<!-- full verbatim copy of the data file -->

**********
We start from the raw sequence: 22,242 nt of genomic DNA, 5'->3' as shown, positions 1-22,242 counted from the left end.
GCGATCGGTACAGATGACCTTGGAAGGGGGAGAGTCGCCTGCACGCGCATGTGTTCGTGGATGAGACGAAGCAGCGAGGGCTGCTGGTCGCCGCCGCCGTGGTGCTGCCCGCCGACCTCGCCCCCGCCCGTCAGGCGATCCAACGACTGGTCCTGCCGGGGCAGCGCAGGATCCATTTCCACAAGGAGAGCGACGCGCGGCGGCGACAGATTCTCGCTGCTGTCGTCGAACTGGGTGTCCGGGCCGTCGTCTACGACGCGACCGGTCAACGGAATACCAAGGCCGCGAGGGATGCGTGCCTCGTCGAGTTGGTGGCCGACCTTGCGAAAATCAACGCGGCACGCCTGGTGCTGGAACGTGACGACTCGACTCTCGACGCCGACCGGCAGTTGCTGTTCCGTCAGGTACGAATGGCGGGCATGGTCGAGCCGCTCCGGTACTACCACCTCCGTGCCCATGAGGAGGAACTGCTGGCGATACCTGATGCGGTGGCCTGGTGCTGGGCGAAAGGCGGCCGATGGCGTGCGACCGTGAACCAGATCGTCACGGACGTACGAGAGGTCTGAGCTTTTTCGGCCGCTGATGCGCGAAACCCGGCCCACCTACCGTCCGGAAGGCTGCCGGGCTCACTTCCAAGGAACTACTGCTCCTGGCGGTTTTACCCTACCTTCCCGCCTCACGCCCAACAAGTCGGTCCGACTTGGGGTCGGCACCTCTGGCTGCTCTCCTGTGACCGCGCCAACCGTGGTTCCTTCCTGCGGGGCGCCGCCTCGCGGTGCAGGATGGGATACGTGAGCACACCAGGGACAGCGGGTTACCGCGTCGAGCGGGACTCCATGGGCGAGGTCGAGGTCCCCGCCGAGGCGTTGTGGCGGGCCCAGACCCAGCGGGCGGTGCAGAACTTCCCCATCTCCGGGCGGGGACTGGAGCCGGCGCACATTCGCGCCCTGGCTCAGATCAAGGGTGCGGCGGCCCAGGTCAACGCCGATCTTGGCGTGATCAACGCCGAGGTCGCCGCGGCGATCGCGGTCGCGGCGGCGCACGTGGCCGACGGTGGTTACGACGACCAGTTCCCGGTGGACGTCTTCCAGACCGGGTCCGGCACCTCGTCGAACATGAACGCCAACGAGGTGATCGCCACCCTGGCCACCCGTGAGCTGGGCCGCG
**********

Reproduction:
We start from the raw sequence: 22,242 nt of genomic DNA, 5'->3' as shown, positions 1-22,242 counted from the left end.
GCGATCGGTACAGATGACCTTGGAAGGGGGAGAGTCGCCTGCACGCGCATGTGTTCGTGGATGAGACGAAGCAGCGAGGGCTGCTGGTCGCCGCCGCCGTGGTGCTGCCCGCCGACCTCGCCCCCGCCCGTCAGGCGATCCAACGACTGGTCCTGCCGGGGCAGCGCAGGATCCATTTCCACAAGGAGAGCGACGCGCGGCGGCGACAGATTCTCGCTGCTGTCGTCGAACTGGGTGTCCGGGCCGTCGTCTACGACGCGACCGGTCAACGGAATACCAAGGCCGCGAGGGATGCGTGCCTCGTCGAGTTGGTGGCCGACCTTGCGAAAATCAACGCGGCACGCCTGGTGCTGGAACGTGACGACTCGACTCTCGACGCCGACCGGCAGTTGCTGTTCCGTCAGGTACGAATGGCGGGCATGGTCGAGCCGCTCCGGTACTACCACCTCCGTGCCCATGAGGAGGAACTGCTGGCGATACCTGATGCGGTGGCCTGGTGCTGGGCGAAAGGCGGCCGATGGCGTGCGACCGTGAACCAGATCGTCACGGACGTACGAGAGGTCTGAGCTTTTTCGGCCGCTGATGCGCGAAACCCGGCCCACCTACCGTCCGGAAGGCTGCCGGGCTCACTTCCAAGGAACTACTGCTCCTGGCGGTTTTACCCTACCTTCCCGCCTCACGCCCAACAAGTCGGTCCGACTTGGGGTCGGCACCTCTGGCTGCTCTCCTGTGACCGCGCCAACCGTGGTTCCTTCCTGCGGGGCGCCGCCTCGCGGTGCAGGATGGGATACGTGAGCACACCAGGGACAGCGGGTTACCGCGTCGAGCGGGACTCCATGGGCGAGGTCGAGGTCCCCGCCGAGGCGTTGTGGCGGGCCCAGACCCAGCGGGCGGTGCAGAACTTCCCCATCTCCGGGCGGGGACTGGAGCCGGCGCACATTCGCGCCCTGGCTCAGATCAAGGGTGCGGCGGCCCAGGTCAACGCCGATCTTGGCGTGATCAACGCCGAGGTCGCCGCGGCGATCGCGGTCGCGGCGGCGCACGTGGCCGACGGTGGTTACGACGACCAGTTCCCGGTGGACGTCTTCCAGACCGGGTCCGGCACCTCGTCGAACATGAACGCCAACGAGGTGATCGCCACCCTGGCCACCCGTGAGCTGGGCCGCG